# The types of buffers typically used in robust WebGL/OpenGL apps

I am trying to get a feel for how to structure WebGL/OpenGL apps and have been looking through sources for the types of buffers they use. I've found these:

1. uvs
2. occlusion
3. noise
4. bitangents
5. tangents
6. normals
7. vertices
8. indices
9. position
10. color

I'm wondering if there are typically just these when building a robust WebGL/OpenGL app, or if there are more or fewer usually. This will help in figuring out why things are done certain ways. Also wondering what these ones above are typically used for. I am only really interested in 2D stuff at the moment. I'm not really sure yet what the indices one is for or the tangents, I can figure out the others.

• Our Q&A site here is much better at answering questions of the form "I'm trying to accomplish X in my game, but I'm stuck on aspect Y - how can I solve that?" than it is at "List all examples of Ys that games might use, and what Xs they're good for." Can you try editing this question to focus it on what you're trying to accomplish right now, and what kind of buffer-creation help you need to solve that problem? It's OK to ask another question later if you want to learn about another buffer type - it doesn't all have to be crammed into a single question post. – DMGregory Mar 12 '19 at 23:12

If you set up an project with your idea, - what you want to archive as a final result. You also need to question yourself, how to structure different data. With the question you asked, everything can be a buffer. Just because their is no limit of what you can do, and what you what to be done as a project. A Buffer for Keyboard input or for previous mouse position is also a buffer. It always depends on what you try to archive. Generally speaking complicated user interaction with a 3D scene comes with a lot of buffers, yes.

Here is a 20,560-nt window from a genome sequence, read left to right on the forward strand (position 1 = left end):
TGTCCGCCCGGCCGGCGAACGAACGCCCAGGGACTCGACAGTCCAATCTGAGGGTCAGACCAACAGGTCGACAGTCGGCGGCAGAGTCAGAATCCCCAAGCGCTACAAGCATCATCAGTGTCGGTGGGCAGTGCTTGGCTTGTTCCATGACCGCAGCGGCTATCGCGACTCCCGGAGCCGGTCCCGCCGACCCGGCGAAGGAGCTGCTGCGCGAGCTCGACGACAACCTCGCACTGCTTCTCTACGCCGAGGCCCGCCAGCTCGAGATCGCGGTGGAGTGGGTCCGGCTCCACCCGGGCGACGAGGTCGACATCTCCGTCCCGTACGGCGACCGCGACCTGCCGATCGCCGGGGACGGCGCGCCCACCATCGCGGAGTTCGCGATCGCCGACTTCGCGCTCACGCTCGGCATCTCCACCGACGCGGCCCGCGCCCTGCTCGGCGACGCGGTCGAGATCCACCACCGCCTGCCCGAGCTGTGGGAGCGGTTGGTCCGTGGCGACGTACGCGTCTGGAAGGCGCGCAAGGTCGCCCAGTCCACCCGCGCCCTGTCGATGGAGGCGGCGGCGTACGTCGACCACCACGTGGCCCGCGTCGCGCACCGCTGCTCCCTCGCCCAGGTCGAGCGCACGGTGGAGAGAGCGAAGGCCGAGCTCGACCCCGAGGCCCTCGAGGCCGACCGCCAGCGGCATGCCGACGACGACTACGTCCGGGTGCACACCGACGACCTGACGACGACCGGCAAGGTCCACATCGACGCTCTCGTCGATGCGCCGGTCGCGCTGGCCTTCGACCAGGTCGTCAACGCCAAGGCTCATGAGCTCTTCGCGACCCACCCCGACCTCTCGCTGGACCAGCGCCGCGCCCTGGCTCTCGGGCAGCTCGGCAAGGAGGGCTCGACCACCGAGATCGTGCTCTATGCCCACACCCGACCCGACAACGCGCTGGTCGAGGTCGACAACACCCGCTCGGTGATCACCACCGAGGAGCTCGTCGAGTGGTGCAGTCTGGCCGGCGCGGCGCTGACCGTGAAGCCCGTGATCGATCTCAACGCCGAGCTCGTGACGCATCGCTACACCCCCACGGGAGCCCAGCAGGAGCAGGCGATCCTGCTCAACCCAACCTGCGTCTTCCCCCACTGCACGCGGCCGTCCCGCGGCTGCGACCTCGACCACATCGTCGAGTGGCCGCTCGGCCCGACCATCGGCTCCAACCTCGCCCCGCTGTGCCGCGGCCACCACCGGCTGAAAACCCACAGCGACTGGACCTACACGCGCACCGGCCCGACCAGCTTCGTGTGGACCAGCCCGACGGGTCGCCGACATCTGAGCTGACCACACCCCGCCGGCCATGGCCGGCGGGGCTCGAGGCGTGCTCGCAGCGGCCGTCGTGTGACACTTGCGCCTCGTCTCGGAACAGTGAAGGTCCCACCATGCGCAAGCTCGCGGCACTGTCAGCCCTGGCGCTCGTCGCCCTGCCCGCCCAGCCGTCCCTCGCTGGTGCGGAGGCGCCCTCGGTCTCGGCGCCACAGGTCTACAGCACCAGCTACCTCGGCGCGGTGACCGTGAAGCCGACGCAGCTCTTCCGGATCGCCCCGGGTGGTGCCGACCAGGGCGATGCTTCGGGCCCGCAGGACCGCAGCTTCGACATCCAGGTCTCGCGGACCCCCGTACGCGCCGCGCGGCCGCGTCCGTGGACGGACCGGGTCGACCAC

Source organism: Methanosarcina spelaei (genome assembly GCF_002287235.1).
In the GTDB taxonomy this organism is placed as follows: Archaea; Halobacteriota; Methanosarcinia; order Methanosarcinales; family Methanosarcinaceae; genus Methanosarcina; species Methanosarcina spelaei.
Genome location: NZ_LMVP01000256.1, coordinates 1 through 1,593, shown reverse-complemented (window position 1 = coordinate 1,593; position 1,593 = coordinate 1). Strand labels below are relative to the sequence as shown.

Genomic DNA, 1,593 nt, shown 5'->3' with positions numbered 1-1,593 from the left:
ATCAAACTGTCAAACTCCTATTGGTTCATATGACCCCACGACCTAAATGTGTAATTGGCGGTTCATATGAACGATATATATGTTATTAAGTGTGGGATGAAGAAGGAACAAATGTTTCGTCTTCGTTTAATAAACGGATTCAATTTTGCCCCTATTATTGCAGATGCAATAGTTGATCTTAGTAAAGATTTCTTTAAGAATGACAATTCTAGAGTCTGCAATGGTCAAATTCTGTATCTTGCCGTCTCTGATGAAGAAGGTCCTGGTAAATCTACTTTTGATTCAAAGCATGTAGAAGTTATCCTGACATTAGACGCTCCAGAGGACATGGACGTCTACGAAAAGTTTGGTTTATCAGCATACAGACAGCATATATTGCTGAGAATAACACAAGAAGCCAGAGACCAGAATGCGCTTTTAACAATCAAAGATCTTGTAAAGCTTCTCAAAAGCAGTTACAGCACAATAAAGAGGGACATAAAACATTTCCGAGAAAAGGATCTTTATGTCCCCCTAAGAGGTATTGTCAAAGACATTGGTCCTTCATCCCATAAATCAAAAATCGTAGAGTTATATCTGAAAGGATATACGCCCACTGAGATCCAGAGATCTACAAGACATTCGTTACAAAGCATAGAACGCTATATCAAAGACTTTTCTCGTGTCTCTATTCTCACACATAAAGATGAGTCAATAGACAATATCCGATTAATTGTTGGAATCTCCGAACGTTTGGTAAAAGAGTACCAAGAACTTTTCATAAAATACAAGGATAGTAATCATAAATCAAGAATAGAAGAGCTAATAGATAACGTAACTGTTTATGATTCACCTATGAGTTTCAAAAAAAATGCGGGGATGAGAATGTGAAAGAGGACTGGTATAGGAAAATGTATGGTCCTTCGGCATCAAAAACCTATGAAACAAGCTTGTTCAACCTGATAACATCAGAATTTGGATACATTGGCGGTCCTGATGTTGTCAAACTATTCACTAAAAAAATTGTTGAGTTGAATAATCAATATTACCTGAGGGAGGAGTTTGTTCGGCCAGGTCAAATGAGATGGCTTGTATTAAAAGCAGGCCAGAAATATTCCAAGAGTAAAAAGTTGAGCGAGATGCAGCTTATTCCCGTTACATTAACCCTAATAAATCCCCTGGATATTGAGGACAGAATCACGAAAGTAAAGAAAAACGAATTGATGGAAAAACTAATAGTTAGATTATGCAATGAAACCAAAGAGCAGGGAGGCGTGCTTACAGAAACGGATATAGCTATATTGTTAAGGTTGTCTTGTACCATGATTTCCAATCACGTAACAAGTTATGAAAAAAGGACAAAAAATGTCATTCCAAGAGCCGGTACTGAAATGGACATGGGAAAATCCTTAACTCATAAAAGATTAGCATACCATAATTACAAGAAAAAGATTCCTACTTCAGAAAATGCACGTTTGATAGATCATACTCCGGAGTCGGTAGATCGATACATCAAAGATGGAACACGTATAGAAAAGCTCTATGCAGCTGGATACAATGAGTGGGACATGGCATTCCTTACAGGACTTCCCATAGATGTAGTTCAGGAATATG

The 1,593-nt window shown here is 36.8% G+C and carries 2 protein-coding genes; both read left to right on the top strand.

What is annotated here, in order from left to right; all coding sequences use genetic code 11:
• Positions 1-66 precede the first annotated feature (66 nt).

For example a Mesh -Buffer would be used if you read an *.obj data format (or whatever) with normals (for light calculation), vertices(position in 3D space) , indices(triangle rasterization). Means your 3d modeling program you were using exported your Mesh and saved all these data. Now you need to unpack it create a Buffer for all provided data in WebGL/OpenGL and send in for processing to the graphics pipeline.

If you want to make a 3D Shooter, like Crysis remake, a rough sketch of the data/buffers yout need would be:

MESH ( buffer )

• normals
• vertices
• indices

TEXTURE

• noise (for effects like clouds, vertex displacement)
• uvs (for correct texturing)
• color (red brick wall texture)
• LIGHT calculation
• occlusion (map)

LIGHT

• bitangents
• tangents

The point here is: When you project become more advanced, you also would need to provide more buffers.

• I don't know why you got downvoted it seems to point the OP in the right direction in my opinion. – Felipe Gutierrez Mar 13 '19 at 18:20